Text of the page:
Three community batteries will be installed on Ausgrid’s network in 2021 as part of phase one of its Community Battery Trial.
The battery locations will be in the Northern Beaches City Council, City of Canterbury Bankstown, and Lake Macquarie City Council local government areas.
A community battery is shared by customers who have a solar panel system and are connected to the same local Ausgrid network. Customers connected to a community battery can use it to store their excess solar power and access it as needed later that day or night.
Customers must have solar to participate in the trial. Ausgrid will own and maintain the battery.
Ausgrid CEO Richard Gross said the first phase of the trial could drive solar uptake and increase production of renewable energy.
“At Ausgrid we’re constantly looking for innovative ways to make energy more affordable for our customers while supporting a sustainable future and I believe this community battery trial will be a game-changer for our industry,” Mr Gross said.
“As the name suggests a community battery will allow communities to share the energy their solar panels generate without having to pay for their own storage battery at home.
“Customer expectations around how they use energy are changing so we have been developing this trial in close consultation with our network innovation and customer consultative committees.”
A community battery allows solar customers to use all the clean energy they generate, save on their electricity bills, and get more value from their solar investment, without needing to own and maintain their own household battery system.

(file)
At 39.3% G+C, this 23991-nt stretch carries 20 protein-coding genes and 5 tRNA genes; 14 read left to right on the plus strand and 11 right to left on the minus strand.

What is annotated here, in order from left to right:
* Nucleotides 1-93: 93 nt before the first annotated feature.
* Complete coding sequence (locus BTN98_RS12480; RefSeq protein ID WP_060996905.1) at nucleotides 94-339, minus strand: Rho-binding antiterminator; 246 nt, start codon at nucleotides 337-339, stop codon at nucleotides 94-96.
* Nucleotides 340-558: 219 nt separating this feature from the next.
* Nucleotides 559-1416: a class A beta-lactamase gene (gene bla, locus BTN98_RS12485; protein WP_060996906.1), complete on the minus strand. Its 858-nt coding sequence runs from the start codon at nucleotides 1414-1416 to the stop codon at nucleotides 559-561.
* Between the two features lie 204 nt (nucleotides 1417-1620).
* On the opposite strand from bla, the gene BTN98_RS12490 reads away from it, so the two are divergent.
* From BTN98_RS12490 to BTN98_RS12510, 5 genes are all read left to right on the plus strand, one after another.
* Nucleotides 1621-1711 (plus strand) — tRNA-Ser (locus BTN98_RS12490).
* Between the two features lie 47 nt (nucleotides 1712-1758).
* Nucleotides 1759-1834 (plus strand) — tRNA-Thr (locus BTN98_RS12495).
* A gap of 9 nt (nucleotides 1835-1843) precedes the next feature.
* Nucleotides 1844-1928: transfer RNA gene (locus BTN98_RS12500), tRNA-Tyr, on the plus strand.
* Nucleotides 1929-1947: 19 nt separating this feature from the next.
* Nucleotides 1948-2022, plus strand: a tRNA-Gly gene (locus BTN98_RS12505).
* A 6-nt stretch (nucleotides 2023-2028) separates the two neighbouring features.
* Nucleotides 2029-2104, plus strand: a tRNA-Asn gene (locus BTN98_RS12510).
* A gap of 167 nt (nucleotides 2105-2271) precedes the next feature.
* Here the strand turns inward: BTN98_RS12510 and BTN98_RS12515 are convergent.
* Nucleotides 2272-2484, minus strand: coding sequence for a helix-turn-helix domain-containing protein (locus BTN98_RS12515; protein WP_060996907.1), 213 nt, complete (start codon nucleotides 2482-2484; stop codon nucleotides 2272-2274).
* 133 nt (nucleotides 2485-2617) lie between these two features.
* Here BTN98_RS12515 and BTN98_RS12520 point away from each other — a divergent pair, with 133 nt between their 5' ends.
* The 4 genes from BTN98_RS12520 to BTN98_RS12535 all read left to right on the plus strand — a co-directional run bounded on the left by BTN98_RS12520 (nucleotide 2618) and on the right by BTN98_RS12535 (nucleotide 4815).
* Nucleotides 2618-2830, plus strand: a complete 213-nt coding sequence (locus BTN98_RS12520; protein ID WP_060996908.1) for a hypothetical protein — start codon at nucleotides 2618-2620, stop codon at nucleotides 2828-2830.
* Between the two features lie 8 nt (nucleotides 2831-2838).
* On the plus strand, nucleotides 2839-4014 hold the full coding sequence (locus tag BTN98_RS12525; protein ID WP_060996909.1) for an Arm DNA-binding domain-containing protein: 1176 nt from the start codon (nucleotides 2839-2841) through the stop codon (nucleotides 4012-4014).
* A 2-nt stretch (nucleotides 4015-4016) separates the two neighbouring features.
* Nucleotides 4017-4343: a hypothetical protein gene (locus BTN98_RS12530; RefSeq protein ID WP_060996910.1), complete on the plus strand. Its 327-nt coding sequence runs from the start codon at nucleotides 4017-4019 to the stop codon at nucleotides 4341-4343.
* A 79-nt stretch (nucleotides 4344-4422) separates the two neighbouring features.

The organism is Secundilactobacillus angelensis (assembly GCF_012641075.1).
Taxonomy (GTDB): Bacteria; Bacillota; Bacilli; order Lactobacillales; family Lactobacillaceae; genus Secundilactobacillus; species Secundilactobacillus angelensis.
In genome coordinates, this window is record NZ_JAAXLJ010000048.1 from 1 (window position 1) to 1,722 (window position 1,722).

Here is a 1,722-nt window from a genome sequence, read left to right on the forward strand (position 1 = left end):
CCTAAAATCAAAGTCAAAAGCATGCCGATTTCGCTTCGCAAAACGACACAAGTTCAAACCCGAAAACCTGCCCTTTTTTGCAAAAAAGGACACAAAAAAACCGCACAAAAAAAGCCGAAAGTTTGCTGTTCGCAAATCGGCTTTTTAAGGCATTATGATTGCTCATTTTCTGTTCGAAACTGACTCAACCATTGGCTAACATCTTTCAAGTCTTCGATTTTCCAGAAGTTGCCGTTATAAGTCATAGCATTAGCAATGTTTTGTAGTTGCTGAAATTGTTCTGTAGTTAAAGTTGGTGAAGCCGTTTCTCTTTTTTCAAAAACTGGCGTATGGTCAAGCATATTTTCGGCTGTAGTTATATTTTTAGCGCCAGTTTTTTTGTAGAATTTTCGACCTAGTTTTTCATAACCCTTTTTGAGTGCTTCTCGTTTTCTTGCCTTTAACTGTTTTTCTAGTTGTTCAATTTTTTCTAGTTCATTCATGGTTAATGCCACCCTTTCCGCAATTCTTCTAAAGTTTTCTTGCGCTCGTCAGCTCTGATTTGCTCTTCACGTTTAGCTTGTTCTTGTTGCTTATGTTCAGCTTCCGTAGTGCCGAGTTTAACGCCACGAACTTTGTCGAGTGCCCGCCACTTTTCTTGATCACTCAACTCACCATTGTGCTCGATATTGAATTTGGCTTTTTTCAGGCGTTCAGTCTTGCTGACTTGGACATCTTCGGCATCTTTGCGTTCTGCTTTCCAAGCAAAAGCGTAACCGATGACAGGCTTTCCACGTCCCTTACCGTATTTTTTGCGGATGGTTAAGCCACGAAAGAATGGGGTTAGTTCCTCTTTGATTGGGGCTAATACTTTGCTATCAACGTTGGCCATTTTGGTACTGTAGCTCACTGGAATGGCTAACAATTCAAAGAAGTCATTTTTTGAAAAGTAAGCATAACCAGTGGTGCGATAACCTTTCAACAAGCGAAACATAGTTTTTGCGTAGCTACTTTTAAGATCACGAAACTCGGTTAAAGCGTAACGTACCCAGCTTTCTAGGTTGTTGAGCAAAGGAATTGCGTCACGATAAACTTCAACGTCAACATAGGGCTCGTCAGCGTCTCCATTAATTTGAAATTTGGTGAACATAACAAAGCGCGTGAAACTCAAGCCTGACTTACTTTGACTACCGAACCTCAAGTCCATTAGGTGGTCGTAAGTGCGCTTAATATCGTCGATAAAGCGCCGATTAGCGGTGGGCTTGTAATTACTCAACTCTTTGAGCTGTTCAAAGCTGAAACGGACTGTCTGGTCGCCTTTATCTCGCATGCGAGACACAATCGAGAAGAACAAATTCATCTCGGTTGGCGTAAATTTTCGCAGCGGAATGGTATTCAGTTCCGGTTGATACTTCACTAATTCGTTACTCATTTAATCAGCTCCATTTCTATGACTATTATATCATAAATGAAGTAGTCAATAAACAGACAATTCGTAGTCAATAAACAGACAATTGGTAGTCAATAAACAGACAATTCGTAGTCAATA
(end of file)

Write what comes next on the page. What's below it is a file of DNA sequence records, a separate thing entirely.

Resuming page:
Solar customers benefit from avoiding battery installation and maintenance costs and can choose unique storage levels for their individual needs.
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“Joining this trial requires no upfront investment for our customers compared to installing their own battery and will provide a great option to save on energy costs,” Mr Gross said.
“We want to be part of a green energy future and it’s our ambition to deliver industry-leading sustainable energy solutions for our customers.”
Community batteries encourage greater solar uptake by households and businesses, increasing the amount of renewable energy in the system, which can reduce peak demand and help distributors like Ausgrid place downward pressure on energy prices.
Earlier this year, Ausgrid commissioned KPMG to consider whether the initiative would be a feasible alternative to traditional network investment. The study assessed a range of technical, commercial and regulatory issues and concluded the community battery project initiative could be feasible within as little as three to five years.
You can read the Feasibility Report and find out more about the project here.